I reveled in my dad’s stories of his father’s educational journey, as well as his own. My paternal grandfather must have been quite a character. In the day when students entered college at 16 years old, he enrolled in Simmons College.  Almost immediately, he ran afoul of the dean of students. I was told he quickly found himself one demerit away from expulsion. Demerit systems, in that day, were used by colleges to punish adverse behavior at prescribed levels. When he became aware of the situation, he decided military service was the better option. On his way off campus to the recruiting office, he winked at the female dean (an egregious act of flirtation in the early 1900s). Since he wasn’t old enough to join, he lied about his name. His nickname at school was “Hairy” because of his hairy chest, so he entered the service as “Harry” Wellborn, instead of his given name, Walter. His veteran’s tombstone still bears that inscription.

Daddy entered Decatur Bible College at Decatur, Texas (now Dallas Baptist), in hopes of preparing for a lifetime of ministry.  That did not mean, however, he had suddenly become a somber personality.  He loved to laugh, and loved making friends laugh. Pranks, such as walking a milk cow to the top floor of the administration building (and leaving her there) were evidently frowned upon as conduct unbecoming a young academician.  Not only did he love to laugh, he loved to love…when love was right. He once told me the story of having a fiancee before he met my mother. He was engaged to a gal named Vesta, whom he described only as “a big girl.” It seems he decided to call it off on short notice, but Vesta’s Pa and brothers would have none of it.  Daddy claims to have hid in the woods around Decatur all weekend because Vesta’s father and brothers were armed and looking for him. He found sanctuary in the home of a long-time buddy, Red Yancey.  I got to meet Red in my childhood years, who corroborated my father’s stories. Ironically, his future mother-in-law (my mother’s mother – my Mamaw) was also named Vesta. I never fully discovered why my dad called it quits with the original Vesta, but I know he loved my mother with a passion. He adored her, and anyone who saw them together knew it. He never shied away from publicly showing her or us affection.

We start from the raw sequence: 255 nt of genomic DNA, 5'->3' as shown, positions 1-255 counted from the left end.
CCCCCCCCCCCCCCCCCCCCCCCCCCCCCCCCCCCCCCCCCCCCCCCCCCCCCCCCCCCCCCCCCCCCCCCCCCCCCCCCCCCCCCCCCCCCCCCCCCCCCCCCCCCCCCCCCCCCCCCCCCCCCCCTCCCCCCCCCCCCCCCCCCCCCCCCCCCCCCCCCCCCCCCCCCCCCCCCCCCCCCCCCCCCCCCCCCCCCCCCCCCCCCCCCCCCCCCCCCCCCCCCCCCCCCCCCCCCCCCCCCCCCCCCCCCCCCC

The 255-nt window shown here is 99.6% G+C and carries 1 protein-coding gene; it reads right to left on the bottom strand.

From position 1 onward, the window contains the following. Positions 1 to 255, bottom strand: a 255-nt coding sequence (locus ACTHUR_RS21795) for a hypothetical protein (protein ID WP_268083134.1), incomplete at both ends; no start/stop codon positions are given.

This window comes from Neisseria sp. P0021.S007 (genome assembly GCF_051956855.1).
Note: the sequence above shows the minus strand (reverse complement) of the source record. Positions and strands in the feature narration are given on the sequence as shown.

I remember Daddy telling me I walked with a “Gannaway wobble.” His maternal grandmother’s last name was Gannaway, and he was named for her husband, Arthur Wesley Gannaway.  He claimed that strolling style and his love for preaching were owed to his predecessor in life. Papa Gannaway was a man I never met but heard a lot about. He surrendered to a call to preach late in life and pursued it as best he could.  Both my parents have told me he encouraged my father about ministry at their wedding ceremony.  “Son, don’t hub-it like I did.”  He never felt like he completely fulfilled his calling, for various reasons.  I’ve thought a lot about that bit of sage advice. It comes from the idea of a wagon going down an old trail, where the wagon wheels have dug deep trenches in the dirt.  The wagon can’t change course because the ruts are too deep, and the wheels are up to the hub. You have no choice but to go until there is more level ground.

I remember after my 41st birthday, I came to a mental and emotional crossroad of sorts.  My father died four days after his 41st birthday.  Until that point, his death had been the defining factor in my life. Even at middle-age, I saw myself as the poor orphan boy.  I realized from there on out, there was no road map.  I had no pattern to model.  I had no ruts to follow.  Now, I was no longer a settler, I was a pioneer. I had to find my own way.

Sometimes, we feel as if our life has already been pre-determined, mapped out for us, and is unchangeable. Because of our lineage or our past, we only take familiar paths with deep ruts. Some of the things our ancestors instilled in us are good things, but that does not mean their failings also have to be ours. We don’t have to be like a horse or mule, changing course only when there are no alternatives. We can also rely on God-granted wisdom to change course when the situation calls for it.  And yes, I still love a good prank now and then.


Published in: on February 13, 2018 at 4:20 pm  Comments (1)  

Rough Ridin’

Hebrews 12:26-27